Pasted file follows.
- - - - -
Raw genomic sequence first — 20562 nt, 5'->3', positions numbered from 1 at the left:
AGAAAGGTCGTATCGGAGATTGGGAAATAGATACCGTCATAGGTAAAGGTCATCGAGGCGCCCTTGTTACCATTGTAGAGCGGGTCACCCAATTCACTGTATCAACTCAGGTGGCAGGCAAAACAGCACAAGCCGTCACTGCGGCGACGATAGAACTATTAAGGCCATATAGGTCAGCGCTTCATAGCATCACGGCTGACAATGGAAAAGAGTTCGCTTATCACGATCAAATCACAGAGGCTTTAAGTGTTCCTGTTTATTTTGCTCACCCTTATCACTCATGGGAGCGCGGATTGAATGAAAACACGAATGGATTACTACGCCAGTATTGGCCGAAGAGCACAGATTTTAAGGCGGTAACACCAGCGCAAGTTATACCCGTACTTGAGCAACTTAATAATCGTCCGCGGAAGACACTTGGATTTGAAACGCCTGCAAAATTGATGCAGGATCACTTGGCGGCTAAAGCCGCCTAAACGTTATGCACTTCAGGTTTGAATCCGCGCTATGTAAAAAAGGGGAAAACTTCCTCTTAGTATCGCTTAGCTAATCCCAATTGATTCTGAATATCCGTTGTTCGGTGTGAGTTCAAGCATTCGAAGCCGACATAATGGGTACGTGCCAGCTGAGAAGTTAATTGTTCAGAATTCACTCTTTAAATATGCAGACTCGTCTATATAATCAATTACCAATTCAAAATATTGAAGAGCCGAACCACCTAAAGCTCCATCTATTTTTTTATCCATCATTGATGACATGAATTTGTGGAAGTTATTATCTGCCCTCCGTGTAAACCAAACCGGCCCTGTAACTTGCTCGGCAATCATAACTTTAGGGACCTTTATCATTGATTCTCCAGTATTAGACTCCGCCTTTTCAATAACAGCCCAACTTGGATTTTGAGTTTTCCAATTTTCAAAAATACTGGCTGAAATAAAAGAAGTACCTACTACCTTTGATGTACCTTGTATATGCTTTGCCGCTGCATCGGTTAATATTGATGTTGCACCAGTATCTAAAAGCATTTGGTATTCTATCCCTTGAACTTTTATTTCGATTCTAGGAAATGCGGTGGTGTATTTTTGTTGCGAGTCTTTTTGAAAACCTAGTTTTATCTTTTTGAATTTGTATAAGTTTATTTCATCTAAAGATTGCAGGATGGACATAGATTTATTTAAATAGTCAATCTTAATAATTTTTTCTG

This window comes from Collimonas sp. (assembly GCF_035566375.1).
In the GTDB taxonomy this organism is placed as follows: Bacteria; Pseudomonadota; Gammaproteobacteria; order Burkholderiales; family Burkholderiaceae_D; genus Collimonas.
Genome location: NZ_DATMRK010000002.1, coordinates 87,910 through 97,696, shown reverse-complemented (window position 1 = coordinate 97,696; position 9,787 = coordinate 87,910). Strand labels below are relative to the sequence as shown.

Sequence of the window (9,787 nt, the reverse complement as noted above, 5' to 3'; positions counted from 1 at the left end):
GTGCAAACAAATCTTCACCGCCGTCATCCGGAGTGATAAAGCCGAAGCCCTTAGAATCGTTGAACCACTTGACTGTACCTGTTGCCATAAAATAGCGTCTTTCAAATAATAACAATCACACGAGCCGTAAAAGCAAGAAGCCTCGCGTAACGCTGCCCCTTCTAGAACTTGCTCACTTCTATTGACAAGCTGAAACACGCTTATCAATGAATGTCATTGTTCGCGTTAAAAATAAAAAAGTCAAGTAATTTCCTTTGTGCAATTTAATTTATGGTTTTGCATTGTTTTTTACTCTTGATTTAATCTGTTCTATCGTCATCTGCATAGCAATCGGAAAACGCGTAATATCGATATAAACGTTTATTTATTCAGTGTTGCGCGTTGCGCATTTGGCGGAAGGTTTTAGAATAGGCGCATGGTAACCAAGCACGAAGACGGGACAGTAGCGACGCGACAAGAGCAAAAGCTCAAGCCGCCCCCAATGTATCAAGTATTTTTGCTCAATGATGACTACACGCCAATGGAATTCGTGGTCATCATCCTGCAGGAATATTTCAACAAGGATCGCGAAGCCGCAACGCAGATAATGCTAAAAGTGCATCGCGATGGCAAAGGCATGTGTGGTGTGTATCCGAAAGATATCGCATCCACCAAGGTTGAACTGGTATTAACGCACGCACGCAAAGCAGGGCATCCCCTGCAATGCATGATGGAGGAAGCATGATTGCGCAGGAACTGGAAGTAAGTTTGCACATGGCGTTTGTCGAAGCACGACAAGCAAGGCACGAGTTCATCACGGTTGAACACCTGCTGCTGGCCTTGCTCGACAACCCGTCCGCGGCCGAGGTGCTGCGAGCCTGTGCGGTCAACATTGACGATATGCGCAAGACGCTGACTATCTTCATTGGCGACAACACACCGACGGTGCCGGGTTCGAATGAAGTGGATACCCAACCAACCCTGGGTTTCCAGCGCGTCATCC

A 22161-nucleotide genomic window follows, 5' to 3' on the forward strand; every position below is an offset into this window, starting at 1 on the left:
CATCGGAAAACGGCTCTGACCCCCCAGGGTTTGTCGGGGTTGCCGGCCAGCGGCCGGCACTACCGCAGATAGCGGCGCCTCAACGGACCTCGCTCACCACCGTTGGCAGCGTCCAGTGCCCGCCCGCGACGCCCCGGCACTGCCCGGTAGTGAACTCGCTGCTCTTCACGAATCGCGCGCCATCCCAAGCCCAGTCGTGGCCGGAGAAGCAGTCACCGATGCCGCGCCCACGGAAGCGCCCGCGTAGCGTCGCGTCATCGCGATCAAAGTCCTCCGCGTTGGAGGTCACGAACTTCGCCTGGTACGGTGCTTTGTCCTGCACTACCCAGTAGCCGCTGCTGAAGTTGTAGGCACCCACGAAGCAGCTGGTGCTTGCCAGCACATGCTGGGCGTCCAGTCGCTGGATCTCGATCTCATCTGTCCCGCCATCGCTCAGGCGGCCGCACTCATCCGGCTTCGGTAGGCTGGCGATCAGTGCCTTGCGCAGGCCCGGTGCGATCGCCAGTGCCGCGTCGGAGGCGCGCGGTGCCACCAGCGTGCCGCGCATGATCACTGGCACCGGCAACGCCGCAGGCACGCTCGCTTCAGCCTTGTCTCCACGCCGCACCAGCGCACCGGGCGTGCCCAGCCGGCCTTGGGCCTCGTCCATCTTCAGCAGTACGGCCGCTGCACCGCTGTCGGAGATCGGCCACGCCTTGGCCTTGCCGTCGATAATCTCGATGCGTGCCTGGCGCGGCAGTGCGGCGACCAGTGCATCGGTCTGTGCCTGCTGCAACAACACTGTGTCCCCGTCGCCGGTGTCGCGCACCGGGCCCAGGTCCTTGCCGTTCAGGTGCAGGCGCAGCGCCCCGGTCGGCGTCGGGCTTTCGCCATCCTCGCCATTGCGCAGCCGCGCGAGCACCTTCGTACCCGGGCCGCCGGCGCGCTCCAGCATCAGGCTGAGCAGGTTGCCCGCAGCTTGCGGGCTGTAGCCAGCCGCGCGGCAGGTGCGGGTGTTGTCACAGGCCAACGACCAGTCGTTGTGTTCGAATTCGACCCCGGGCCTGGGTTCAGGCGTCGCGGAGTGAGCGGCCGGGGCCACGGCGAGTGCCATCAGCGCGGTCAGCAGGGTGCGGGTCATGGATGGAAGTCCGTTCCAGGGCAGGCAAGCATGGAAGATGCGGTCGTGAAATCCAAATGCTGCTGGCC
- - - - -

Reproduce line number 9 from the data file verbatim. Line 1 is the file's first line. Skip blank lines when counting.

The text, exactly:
CATCGGAAAACGGCTCTGACCCCCCAGGGTTTGTCGGGGTTGCCGGCCAGCGGCCGGCACTACCGCAGATAGCGGCGCCTCAACGGACCTCGCTCACCACCGTTGGCAGCGTCCAGTGCCCGCCCGCGACGCCCCGGCACTGCCCGGTAGTGAACTCGCTGCTCTTCACGAATCGCGCGCCATCCCAAGCCCAGTCGTGGCCGGAGAAGCAGTCACCGATGCCGCGCCCACGGAAGCGCCCGCGTAGCGTCGCGTCATCGCGATCAAAGTCCTCCGCGTTGGAGGTCACGAACTTCGCCTGGTACGGTGCTTTGTCCTGCACTACCCAGTAGCCGCTGCTGAAGTTGTAGGCACCCACGAAGCAGCTGGTGCTTGCCAGCACATGCTGGGCGTCCAGTCGCTGGATCTCGATCTCATCTGTCCCGCCATCGCTCAGGCGGCCGCACTCATCCGGCTTCGGTAGGCTGGCGATCAGTGCCTTGCGCAGGCCCGGTGCGATCGCCAGTGCCGCGTCGGAGGCGCGCGGTGCCACCAGCGTGCCGCGCATGATCACTGGCACCGGCAACGCCGCAGGCACGCTCGCTTCAGCCTTGTCTCCACGCCGCACCAGCGCACCGGGCGTGCCCAGCCGGCCTTGGGCCTCGTCCATCTTCAGCAGTACGGCCGCTGCACCGCTGTCGGAGATCGGCCACGCCTTGGCCTTGCCGTCGATAATCTCGATGCGTGCCTGGCGCGGCAGTGCGGCGACCAGTGCATCGGTCTGTGCCTGCTGCAACAACACTGTGTCCCCGTCGCCGGTGTCGCGCACCGGGCCCAGGTCCTTGCCGTTCAGGTGCAGGCGCAGCGCCCCGGTCGGCGTCGGGCTTTCGCCATCCTCGCCATTGCGCAGCCGCGCGAGCACCTTCGTACCCGGGCCGCCGGCGCGCTCCAGCATCAGGCTGAGCAGGTTGCCCGCAGCTTGCGGGCTGTAGCCAGCCGCGCGGCAGGTGCGGGTGTTGTCACAGGCCAACGACCAGTCGTTGTGTTCGAATTCGACCCCGGGCCTGGGTTCAGGCGTCGCGGAGTGAGCGGCCGGGGCCACGGCGAGTGCCATCAGCGCGGTCAGCAGGGTGCGGGTCATGGATGGAAGTCCGTTCCAGGGCAGGCAAGCATGGAAGATGCGGTCGTGAAATCCAAATGCTGCTGGCC